Paramyosin and the filaments of molluscan “catch” muscles

The three-dimensional packing of molecules cannot be inferred, these results provide new information on the local packing relations of the molecules: 2-fold screw axes relate molecules—at least locally—in neighboring rows in a paramyosin filament

Carolyn Cohen


Key concepts

Scholarcy highlights

  • Aggregates of paramyosin precipitated with divalent cations show a variety of forms with simple staining patterns and a period of 725 Å in the electron microscope
  • All the forms may be generated from a basic polar array where the molecules do not bond end-to-end: dark staining regions represent “gap” areas where stain can penetrate the paracrystal; light regions are “overlap” areas where stain is largely excluded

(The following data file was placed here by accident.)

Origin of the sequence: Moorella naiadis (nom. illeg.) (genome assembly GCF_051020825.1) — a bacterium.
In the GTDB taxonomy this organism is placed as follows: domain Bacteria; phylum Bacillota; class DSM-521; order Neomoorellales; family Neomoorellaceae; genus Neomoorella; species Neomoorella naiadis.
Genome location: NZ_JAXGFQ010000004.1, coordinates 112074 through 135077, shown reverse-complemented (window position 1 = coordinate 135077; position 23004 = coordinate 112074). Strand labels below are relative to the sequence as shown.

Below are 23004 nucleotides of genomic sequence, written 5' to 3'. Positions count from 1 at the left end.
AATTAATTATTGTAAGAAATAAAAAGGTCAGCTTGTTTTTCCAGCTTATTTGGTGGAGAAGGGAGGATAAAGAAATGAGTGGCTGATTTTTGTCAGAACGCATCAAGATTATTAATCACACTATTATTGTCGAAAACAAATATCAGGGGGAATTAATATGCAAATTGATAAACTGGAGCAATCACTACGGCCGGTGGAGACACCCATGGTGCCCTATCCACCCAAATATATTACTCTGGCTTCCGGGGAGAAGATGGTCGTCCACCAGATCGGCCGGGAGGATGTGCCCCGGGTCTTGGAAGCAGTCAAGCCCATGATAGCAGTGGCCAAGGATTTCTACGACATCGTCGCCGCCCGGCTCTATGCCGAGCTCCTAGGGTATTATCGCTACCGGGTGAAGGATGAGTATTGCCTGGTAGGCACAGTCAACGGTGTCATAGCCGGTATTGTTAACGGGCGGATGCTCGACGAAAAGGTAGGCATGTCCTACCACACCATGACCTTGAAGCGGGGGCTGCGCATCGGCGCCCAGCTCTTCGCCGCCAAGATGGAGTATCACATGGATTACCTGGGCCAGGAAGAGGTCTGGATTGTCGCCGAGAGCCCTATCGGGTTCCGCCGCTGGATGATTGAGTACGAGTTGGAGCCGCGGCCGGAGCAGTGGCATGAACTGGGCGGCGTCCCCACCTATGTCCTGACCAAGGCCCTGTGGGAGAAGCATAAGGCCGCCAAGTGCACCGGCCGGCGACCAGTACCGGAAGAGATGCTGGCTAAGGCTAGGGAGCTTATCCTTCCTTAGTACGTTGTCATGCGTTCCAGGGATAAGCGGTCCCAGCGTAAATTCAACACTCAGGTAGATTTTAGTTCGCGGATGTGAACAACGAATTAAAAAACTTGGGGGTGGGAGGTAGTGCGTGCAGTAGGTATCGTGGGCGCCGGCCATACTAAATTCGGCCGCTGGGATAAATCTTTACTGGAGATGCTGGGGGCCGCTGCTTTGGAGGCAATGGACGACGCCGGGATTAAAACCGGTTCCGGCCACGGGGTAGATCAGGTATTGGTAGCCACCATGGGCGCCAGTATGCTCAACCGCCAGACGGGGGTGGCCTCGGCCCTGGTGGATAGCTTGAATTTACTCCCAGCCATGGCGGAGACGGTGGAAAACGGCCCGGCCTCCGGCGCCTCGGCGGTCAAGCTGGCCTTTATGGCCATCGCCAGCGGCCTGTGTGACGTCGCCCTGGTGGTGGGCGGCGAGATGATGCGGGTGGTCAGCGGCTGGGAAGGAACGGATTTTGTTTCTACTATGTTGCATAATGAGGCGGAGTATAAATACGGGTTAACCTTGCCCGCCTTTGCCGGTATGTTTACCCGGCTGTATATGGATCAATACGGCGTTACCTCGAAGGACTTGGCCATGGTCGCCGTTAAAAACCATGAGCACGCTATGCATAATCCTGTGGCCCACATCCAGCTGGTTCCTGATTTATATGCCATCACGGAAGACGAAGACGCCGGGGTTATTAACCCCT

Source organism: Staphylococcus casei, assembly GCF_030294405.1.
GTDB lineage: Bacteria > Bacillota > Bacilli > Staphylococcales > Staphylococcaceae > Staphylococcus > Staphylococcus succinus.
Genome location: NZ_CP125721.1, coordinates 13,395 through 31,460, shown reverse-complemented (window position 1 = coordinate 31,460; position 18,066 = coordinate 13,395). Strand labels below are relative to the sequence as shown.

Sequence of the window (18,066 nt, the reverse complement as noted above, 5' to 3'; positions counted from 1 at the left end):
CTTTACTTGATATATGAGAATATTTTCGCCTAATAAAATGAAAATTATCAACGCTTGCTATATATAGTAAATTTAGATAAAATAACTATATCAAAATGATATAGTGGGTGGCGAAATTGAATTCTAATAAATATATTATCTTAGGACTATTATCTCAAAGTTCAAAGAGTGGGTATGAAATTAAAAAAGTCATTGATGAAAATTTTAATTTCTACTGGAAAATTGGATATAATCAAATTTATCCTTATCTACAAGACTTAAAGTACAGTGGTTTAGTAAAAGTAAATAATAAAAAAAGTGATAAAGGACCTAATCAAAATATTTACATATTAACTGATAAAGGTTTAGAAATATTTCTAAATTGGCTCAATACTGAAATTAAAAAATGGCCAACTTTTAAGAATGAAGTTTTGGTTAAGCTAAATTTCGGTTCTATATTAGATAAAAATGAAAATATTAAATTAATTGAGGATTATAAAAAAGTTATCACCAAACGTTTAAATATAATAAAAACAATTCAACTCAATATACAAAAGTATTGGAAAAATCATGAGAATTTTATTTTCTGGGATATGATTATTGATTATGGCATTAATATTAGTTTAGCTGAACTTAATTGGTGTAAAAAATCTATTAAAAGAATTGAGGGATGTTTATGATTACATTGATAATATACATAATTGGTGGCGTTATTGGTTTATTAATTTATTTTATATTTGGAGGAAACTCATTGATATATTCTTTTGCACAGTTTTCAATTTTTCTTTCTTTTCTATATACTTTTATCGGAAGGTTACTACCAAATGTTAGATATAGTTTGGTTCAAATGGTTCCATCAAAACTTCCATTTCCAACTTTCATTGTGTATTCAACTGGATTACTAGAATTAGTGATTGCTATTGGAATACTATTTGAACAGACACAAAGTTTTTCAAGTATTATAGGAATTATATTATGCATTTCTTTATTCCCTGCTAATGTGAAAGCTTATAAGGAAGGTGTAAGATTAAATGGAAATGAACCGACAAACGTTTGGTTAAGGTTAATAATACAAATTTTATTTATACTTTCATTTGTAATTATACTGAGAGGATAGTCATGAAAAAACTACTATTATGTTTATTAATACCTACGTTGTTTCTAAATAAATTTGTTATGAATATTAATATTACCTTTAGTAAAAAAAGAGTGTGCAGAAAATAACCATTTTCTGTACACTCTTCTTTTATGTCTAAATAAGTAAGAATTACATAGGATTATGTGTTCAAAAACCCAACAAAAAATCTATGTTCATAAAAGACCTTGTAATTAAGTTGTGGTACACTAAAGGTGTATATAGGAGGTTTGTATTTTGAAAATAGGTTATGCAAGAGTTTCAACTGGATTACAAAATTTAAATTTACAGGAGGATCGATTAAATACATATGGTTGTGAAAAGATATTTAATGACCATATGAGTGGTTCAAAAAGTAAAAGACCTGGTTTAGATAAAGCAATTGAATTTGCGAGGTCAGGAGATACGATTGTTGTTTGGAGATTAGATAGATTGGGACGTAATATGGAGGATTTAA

• The molecular length deduced from the band patterns is about 1275 Å, and is slightly different in paramyosins from different sources
  • Since the same basic arrays are found in paramyosins from different sources, there are similar specific interaction sites on these molecules
  • The “nodes” of the native net patterns can be interpreted as the dark staining gaps of the polar form, and the native net pattern can be generated by a regular shift of groups of molecules or subfilaments in the basic polar array
  • The tendency of paramyosin to form both polar and bipolar arrays has led to the prediction of bipolarity in the native filament

Need more features? Save interactive summary cards to your Scholarcy Library.